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The Department of Education, part of the executive branch of West Virginia state government, is responsible for carrying out the policies and programs of the state Board of Education. The department is overseen by the superintendent of schools, who is accountable to the board. Over the years the superintendent’s staff and resources have increased tremendously, while his political independence has been curtailed. The department has been transformed into a modern professional bureaucracy, working to provide West Virginia children a good public education in the primary and secondary schools of the state.

The present department evolved slowly and in many steps. The first state superintendent of free schools, William Ryland White, was named in 1864. In 1908, the legislature created the state Board of Education, initially appointed by the state superintendent. It was the board’s responsibility to supervise the free schools of the state and (after 1958) to select the state superintendent. Before 1958 the superintendent was elected.

Until 1910 the state superintendent, then Morris P. Shawkey, had only a small staff. In that year, his department increased to five divisions: High Schools, Rural Schools, Examinations, Publications, and Institutes. With the increase in secondary schools, a legislative act in 1919 provided that the state superintendent of schools maintain a Department of Public Schools and employ an assistant and other staff. The act of 1919 also abolished the Board of Regents, the Board of Education, and the School Book Commission, replacing them with a seven member Board of Education serving both public schools and higher education. The state superintendent served as an ex official member of the Board of Education, with the remaining members appointed by the governor.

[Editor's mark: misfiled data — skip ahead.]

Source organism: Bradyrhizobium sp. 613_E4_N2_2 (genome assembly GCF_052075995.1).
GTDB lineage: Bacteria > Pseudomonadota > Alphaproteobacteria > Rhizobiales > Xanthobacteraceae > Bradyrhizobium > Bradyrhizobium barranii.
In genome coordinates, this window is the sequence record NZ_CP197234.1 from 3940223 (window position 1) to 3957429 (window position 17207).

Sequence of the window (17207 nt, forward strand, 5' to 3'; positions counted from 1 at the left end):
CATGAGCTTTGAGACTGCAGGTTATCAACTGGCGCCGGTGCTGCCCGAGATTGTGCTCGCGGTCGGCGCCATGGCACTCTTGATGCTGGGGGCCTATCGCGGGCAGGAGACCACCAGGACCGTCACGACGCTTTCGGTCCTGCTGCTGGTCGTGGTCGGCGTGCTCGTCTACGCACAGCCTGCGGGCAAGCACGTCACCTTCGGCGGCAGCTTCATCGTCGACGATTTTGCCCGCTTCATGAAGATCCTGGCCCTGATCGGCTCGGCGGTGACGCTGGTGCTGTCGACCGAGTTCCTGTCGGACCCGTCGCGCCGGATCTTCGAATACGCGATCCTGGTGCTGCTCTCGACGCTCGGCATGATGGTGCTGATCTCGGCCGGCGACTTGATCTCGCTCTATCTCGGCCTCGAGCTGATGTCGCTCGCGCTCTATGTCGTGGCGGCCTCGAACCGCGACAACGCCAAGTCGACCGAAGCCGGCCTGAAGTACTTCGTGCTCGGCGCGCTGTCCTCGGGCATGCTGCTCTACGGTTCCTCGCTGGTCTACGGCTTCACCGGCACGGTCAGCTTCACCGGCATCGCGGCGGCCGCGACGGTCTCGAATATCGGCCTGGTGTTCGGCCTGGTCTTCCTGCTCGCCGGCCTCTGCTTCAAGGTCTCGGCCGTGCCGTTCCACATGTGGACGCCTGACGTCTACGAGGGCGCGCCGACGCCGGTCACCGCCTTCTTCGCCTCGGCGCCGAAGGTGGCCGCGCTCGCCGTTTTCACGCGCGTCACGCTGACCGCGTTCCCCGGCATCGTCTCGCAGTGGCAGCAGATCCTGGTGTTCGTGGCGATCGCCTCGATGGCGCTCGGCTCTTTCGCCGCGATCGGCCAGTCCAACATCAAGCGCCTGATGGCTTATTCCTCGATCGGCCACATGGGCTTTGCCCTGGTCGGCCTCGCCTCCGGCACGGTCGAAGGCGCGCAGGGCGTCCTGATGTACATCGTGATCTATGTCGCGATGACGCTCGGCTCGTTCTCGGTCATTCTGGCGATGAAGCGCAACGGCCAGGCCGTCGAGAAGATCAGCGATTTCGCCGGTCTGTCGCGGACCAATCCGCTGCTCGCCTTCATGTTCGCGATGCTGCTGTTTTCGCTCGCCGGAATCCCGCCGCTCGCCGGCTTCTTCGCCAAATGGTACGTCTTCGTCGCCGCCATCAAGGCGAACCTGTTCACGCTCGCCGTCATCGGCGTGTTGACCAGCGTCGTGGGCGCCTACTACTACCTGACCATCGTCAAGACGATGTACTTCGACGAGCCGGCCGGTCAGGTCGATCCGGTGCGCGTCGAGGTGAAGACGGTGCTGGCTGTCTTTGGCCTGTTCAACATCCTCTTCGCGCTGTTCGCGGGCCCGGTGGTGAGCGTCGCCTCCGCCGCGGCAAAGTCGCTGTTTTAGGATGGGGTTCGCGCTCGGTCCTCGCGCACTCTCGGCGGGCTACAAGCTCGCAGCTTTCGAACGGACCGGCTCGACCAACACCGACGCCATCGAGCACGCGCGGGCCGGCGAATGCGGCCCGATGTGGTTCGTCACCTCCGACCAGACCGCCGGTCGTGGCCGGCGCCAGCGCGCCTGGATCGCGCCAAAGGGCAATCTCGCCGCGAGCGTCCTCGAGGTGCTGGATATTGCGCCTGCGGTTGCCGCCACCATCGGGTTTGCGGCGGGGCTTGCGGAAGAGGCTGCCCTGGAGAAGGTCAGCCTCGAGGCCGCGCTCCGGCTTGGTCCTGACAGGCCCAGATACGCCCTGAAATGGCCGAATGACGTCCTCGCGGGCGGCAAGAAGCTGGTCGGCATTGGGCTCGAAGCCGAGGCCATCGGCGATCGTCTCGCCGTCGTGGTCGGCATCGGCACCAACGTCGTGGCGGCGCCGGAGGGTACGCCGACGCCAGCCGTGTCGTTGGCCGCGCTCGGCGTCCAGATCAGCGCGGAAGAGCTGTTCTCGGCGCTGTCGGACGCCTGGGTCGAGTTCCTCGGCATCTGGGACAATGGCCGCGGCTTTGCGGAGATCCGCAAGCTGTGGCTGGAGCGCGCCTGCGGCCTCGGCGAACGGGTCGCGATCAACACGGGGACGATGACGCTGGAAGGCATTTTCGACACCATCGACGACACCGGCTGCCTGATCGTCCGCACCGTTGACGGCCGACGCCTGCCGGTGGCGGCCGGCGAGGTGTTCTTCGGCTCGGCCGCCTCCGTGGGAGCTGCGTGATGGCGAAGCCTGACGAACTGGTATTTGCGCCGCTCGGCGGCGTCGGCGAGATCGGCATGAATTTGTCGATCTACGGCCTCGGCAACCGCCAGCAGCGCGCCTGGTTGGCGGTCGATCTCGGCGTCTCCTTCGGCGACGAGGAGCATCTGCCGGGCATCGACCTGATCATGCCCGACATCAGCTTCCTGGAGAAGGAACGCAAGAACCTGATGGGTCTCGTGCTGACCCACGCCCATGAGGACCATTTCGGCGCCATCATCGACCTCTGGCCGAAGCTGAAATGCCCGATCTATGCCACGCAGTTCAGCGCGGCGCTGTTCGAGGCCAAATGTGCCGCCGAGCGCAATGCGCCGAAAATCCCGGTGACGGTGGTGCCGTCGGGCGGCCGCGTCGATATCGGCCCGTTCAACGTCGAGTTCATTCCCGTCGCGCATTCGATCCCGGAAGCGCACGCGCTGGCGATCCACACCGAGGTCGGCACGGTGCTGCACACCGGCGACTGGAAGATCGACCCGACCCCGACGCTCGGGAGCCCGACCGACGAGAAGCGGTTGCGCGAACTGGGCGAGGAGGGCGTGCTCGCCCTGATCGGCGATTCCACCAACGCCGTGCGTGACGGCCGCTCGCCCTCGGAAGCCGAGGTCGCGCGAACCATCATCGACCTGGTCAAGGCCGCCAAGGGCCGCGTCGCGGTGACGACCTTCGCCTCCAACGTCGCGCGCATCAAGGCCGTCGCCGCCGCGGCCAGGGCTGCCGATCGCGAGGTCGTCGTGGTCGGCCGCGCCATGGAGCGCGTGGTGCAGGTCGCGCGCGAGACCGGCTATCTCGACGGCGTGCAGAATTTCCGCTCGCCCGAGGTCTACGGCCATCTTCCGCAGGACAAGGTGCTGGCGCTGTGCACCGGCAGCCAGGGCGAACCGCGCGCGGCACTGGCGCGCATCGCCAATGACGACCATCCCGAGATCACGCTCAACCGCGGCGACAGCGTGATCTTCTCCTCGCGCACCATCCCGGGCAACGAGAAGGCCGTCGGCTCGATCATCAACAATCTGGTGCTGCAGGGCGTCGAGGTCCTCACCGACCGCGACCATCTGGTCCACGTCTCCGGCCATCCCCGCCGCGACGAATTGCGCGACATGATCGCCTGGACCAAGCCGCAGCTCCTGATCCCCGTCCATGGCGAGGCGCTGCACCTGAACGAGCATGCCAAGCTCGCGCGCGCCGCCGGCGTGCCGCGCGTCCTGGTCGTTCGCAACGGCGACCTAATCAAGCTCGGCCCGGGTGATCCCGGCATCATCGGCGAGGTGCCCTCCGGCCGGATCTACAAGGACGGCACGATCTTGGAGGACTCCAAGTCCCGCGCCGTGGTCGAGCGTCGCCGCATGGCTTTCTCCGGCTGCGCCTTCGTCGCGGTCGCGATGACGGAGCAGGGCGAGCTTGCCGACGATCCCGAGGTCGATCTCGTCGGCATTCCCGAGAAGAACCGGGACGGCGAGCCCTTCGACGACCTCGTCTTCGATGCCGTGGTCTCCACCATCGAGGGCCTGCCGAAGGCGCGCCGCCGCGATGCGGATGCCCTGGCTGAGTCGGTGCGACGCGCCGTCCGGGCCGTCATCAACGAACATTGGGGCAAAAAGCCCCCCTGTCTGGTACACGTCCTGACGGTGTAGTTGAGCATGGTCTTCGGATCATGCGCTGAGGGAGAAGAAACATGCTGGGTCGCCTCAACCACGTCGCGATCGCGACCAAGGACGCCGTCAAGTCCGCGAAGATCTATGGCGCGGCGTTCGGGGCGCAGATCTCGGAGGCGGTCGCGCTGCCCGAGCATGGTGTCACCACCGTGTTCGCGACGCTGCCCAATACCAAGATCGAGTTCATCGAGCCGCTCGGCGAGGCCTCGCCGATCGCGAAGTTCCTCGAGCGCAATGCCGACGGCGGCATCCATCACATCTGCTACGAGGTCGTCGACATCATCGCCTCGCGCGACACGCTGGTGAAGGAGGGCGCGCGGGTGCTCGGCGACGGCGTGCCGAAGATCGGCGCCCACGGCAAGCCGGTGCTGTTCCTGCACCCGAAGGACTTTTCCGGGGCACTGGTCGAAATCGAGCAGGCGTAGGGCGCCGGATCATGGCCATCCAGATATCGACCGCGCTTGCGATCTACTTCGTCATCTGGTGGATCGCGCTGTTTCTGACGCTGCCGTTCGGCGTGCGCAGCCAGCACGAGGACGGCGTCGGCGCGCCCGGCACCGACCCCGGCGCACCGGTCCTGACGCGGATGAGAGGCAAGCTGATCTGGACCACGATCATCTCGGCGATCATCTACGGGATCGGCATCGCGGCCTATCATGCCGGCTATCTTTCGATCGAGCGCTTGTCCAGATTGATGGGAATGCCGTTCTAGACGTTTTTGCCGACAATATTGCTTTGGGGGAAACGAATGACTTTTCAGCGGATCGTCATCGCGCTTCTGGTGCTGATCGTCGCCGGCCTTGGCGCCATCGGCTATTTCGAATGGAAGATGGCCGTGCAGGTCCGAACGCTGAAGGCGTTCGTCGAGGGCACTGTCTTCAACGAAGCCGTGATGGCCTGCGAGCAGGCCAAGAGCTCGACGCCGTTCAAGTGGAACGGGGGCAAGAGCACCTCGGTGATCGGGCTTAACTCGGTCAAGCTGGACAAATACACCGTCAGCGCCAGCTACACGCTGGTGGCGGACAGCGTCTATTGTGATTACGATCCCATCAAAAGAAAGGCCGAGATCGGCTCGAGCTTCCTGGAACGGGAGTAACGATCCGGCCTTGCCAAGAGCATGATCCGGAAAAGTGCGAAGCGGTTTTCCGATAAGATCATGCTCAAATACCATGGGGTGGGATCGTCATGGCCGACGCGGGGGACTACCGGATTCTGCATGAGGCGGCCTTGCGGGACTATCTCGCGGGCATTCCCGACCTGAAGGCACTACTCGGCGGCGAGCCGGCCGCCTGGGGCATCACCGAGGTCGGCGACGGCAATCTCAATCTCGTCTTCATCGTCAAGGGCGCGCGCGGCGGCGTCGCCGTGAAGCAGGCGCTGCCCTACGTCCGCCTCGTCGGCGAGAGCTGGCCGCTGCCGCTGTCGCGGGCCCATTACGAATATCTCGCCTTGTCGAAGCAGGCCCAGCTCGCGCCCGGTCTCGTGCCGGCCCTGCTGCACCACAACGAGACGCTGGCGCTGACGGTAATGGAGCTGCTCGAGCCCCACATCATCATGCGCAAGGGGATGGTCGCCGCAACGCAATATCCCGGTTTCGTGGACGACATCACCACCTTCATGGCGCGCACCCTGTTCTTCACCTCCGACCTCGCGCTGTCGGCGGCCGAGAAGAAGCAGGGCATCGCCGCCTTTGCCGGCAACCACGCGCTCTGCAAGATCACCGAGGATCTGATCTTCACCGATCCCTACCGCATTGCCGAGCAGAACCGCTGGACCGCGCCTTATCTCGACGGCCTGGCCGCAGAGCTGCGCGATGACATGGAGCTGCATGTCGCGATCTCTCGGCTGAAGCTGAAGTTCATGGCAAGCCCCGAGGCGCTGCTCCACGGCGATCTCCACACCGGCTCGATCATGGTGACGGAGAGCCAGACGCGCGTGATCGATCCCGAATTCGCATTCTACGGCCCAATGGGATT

In 1946 a proposed amendment to the state constitution would have made the Board of Education a constitutional body. The amendment was supported by the West Virginia Education Association but powerfully opposed by State Superintendent W. W. Trent, whose job would have changed from an elected to an appointive position. The amendment failed. In 1958, after Trent had left office, a successful amendment did change the structure of the now nine-member board, made it a constitutional body, and made the superintendent’s job appointive. The appointment, rather than election, of the superintendent was meant to ensure that future superintendents would be professionally qualified and insulated from political pressures. It also deprived the superintendent of a political base, as Trent had foreseen.

Currently, the Department of Education consists of the office of the state superintendent, with two deputy superintendents, and the following offices: Federal Programs & Support, Accountability & Assessment, Instructional Leadership & School Improvement, Data Management & Information Systems, School Operations, and Career & Technical Education Innovation, as well as the Schools for the Deaf & Blind and the Schools of Diversion and Training. These offices consist of professional educators who coordinate, provide, and perform services for county boards of education, county schools, classroom teachers, and correctional institutions. The department’s staffs for certification, legal issues, and administrative purposes serve the state board and the state superintendent of schools. In addition, through the Schools of Diversion, the department provides comprehensive educational and adult educational services in 22 juvenile facilities within juvenile correctional and detention centers and residential treatment centers; adult educational services in 22 adult correctional and regional jails; and truancy and educational support in 11 community-based schools. Since 1969, the Department of Education has had no responsibility for the state’s colleges and universities.

Changes in programs and staffing through the years have resulted from federal and state legislation that have mandated various services and programs. The department has undertaken the direct management of troubled county school systems. Schools in Logan, Mingo, Lincoln, McDowell, Grant, Preston, Fayette, Gilmer, and Upshur counties have been managed by the department at various times.

This Article was written by James F. Snyder

Last Revised on June 27, 2023

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Sources

Master Plan for Public Education in West Virginia. Charleston: West Virginia Department of Education, 1983.

Wright, J. Zeb. 200 Years of Public Education in West Virginia. Charleston: West Virginia Department of Education, 1976.

Cite This Article

Snyder, James F. "Department of Education." e-WV: The West Virginia Encyclopedia. 27 June 2023. Web. 24 June 2024.

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